Battle over CMP corridor belongs in court, not at the ballot box

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I like latin. I was forced to take it in high school, but it turned out to be enjoyable. There was a coherence and logic in its rules. English was a little different, though it could be understood through careful thought.

America’s legal framework has a healthy dash of Latin phrases. Like Article I, Section 11 of the Maine Constitution, “The legislature should not make … retrospective law.” The United States Constitution contains a similar prohibition.

This is where the ongoing debate on the referendum on Central Maine Power’s Clean Energy Corridor begins. And because of this, the dispute will inevitably be settled in court no matter what happens in the November vote.

The constitutional prohibition of “ex post facto” laws has been interpreted exclusively for criminal law since 1798. So the opponents of the CMP don’t need to worry about the Constitution, do they?

Not quite.

As early as 1997, a unanimous US Supreme Court ruled: “[i]In both civil and criminal law, the Constitution limits the sovereign’s ability to use his legislative power to change the negotiations concluded with his subjects. “

In practice, ex post facto laws.

That is the core argument of the “No on 1” campaign. It’s a good one – and a bad one. It’s good because it addresses the basic principles of our nation. It’s bad because it’s basically an argument about the process. And if you argue about the process, you’ve already lost.

Until you come to court.

The “Yes on 1” campaign – the opponents of the corridor – shy away from any concerns about “repercussions”. Some argue that retrospective laws are no big deal; Legislators can change the law retrospectively. That’s not wrong, but it doesn’t make it right.

In Federalist 44, James Madison wrote that ex post facto laws “contradict the first principles of the social pact and every principle of social legislation”.

He went on to say that Americans “have seen with regret and outrage that sudden changes and legislative encroachments on personal rights issues become jobs in the hands of enterprising and influential speculators and pitfalls for the more industrious and less informed will”. the community.”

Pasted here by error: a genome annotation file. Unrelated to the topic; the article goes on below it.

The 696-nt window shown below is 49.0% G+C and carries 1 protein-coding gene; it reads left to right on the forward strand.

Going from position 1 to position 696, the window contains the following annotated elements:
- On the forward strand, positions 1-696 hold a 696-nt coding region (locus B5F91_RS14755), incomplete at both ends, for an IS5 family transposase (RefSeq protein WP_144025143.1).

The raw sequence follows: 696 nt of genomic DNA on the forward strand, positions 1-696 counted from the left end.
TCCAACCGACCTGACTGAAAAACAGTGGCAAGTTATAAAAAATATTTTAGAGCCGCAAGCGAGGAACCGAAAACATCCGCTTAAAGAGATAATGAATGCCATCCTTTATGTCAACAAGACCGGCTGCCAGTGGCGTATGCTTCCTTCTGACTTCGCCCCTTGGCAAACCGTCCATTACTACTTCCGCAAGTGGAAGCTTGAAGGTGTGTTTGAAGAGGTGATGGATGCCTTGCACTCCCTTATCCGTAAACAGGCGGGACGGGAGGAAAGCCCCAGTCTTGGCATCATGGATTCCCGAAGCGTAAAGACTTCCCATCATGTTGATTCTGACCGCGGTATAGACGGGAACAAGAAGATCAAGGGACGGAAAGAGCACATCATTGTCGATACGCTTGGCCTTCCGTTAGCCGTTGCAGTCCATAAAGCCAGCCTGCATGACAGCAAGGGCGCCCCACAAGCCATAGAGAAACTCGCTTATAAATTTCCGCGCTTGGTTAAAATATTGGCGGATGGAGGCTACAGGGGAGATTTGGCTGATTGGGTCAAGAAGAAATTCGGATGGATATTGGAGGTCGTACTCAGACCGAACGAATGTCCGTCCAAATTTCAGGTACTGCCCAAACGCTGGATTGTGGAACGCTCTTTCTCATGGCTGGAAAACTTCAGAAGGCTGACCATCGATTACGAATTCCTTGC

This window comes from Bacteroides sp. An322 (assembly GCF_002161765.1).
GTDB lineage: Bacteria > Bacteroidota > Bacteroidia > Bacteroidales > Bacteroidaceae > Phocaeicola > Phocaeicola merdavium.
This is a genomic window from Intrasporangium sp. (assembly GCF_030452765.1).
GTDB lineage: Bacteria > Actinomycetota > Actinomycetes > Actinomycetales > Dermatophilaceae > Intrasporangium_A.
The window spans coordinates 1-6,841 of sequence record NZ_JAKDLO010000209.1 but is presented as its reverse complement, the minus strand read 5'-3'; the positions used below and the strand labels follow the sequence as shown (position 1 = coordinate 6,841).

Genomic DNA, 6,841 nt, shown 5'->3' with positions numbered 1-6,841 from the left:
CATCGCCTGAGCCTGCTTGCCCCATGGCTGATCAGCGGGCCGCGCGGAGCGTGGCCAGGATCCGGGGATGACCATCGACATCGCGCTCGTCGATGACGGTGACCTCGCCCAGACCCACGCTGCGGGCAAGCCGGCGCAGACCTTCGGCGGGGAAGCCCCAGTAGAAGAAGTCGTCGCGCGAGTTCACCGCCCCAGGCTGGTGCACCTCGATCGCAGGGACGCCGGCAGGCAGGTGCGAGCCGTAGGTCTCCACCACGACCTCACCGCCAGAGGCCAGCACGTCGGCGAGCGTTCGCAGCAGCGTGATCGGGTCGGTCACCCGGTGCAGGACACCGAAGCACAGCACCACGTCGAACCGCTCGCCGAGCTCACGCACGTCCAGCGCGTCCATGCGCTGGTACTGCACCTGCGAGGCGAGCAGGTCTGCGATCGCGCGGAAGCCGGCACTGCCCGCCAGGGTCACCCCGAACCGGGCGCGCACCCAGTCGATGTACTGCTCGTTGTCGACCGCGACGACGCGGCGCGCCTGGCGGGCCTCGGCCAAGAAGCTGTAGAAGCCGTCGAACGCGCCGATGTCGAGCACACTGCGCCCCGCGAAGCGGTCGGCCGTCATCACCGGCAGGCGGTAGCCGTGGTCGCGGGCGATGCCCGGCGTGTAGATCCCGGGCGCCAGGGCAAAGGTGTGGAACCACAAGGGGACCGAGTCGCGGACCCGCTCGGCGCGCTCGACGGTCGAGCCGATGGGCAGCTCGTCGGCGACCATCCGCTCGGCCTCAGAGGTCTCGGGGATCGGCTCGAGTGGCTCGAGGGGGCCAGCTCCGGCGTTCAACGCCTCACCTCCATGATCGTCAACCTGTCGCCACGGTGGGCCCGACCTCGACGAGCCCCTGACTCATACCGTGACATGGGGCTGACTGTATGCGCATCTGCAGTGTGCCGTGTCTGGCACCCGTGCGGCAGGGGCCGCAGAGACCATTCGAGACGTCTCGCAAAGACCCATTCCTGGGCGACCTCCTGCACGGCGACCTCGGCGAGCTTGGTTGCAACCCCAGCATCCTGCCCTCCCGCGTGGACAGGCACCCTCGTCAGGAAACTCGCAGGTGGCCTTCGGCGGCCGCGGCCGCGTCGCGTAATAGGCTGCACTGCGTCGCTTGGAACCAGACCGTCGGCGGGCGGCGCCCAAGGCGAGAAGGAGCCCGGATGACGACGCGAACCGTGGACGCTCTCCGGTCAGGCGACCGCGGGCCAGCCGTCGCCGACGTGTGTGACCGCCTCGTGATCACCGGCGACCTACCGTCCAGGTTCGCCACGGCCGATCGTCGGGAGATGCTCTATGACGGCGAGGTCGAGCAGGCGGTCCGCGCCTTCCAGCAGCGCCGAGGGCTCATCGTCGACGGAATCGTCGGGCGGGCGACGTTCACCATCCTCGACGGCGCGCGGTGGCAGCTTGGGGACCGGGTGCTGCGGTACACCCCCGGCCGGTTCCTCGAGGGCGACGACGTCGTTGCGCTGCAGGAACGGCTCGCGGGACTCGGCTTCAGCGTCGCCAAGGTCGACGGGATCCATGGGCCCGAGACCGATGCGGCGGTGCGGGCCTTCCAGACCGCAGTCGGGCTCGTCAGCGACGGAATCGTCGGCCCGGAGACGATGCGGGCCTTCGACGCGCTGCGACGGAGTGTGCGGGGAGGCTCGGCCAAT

In other words, they don’t look good.

The reason proponents included the language of “retroactive” law in their bill stems from the Maine Supreme Court ruling that last year’s proposed referendum was unconstitutional.

Instead of focusing on a specific project, they have drafted a law that seeks to nominally cast a wide net while effectively confining itself to the corridor issue. In particular, they focus on the ongoing lease litigation issued by the Maine Bureau of Parks and Lands.

Which brings us back to another Latin phrase: ultra vires.

Playing around with retrospective laws is not a good approach for politics, even if it can evade constitutional prohibitions. The essence of American law is supposed to be clarity and predictability. People can then organize their affairs, however unpopular they may be, and protect their private property interests. The World Bank notes that private property rights should be high on the global agenda in the fight against poverty.

Therefore it should not be a question of which laws are good “ex post facto”; none are. However, if the executive does not have the authority to lease CMP certain lands of the state, the battle should be taken to court and the lease will be annulled as “ultra vires”.

Question 1 will almost certainly win at the ballot box. And I think it is being dismissed as unconstitutional “ex post facto” legislation. Then the opponents of the corridor will probably win their argument about the “ultra vires” character of the lease.

Thank god for latin.